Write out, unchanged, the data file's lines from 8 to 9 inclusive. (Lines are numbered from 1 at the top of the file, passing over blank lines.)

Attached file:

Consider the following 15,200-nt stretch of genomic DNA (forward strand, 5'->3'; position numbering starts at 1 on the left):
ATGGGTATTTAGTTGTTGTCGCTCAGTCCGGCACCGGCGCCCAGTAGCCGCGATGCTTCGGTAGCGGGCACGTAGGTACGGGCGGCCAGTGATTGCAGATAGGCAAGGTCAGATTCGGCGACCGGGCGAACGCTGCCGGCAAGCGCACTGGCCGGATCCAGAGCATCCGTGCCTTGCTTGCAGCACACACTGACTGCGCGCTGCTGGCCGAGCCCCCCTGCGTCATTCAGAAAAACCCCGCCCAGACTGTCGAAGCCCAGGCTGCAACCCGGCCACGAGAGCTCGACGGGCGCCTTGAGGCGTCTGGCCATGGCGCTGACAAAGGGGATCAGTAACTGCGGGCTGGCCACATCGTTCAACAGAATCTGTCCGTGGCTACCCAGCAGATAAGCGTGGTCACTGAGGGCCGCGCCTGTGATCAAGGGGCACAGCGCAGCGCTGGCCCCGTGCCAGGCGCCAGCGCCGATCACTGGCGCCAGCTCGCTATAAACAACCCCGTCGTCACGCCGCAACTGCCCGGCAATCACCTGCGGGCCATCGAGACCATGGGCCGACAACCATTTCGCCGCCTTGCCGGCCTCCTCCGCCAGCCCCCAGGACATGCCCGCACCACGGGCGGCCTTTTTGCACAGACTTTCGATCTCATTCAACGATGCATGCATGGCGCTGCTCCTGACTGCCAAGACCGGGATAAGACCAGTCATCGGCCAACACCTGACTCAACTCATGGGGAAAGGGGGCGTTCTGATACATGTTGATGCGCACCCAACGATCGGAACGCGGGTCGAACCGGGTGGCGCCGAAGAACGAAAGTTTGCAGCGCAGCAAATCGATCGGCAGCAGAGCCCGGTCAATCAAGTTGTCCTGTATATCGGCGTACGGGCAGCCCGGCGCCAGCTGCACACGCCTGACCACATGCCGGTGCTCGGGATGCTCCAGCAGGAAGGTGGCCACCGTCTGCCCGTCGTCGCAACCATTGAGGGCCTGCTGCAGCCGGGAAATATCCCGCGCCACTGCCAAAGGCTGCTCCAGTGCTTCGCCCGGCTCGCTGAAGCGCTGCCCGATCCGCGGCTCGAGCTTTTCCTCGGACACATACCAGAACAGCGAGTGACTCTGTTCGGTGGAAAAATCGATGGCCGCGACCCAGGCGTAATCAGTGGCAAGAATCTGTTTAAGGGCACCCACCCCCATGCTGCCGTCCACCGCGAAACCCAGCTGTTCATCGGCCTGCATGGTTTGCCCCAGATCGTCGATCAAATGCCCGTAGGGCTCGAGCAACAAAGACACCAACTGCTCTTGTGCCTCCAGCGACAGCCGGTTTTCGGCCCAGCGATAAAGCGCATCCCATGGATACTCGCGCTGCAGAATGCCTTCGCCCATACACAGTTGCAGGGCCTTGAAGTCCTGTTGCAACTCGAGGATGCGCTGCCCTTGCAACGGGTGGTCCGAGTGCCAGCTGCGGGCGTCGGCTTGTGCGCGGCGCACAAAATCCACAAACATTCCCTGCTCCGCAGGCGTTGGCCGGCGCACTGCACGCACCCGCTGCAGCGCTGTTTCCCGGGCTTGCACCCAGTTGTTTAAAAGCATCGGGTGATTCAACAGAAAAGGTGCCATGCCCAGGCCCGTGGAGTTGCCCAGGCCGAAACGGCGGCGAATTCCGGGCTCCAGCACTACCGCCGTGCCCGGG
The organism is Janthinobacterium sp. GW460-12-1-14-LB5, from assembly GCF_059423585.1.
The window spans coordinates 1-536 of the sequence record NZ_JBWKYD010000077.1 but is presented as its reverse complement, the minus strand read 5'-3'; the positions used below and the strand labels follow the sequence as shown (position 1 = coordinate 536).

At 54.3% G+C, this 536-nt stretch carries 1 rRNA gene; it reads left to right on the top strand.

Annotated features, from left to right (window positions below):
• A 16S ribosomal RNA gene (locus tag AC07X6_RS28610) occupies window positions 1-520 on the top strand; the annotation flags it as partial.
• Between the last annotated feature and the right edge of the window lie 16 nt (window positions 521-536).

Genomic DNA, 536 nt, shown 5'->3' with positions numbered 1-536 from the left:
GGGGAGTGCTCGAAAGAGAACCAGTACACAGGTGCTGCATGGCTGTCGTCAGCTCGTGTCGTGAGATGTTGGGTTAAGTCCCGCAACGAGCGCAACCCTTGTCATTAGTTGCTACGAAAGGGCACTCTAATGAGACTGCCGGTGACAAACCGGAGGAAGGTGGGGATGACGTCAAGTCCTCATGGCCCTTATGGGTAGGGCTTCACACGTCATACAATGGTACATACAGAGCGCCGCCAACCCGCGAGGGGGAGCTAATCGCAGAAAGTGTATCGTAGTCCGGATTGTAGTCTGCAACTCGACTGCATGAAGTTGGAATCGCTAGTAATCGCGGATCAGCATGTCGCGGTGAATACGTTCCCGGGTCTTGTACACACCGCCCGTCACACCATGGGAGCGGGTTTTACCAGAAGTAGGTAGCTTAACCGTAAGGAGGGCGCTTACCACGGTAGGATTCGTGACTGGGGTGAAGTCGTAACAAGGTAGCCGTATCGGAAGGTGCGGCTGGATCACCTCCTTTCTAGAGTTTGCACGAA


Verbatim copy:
• Between the last annotated feature and the right edge of the window lie 16 nt (window positions 521-536).

Genomic DNA, 536 nt, shown 5'->3' with positions numbered 1-536 from the left: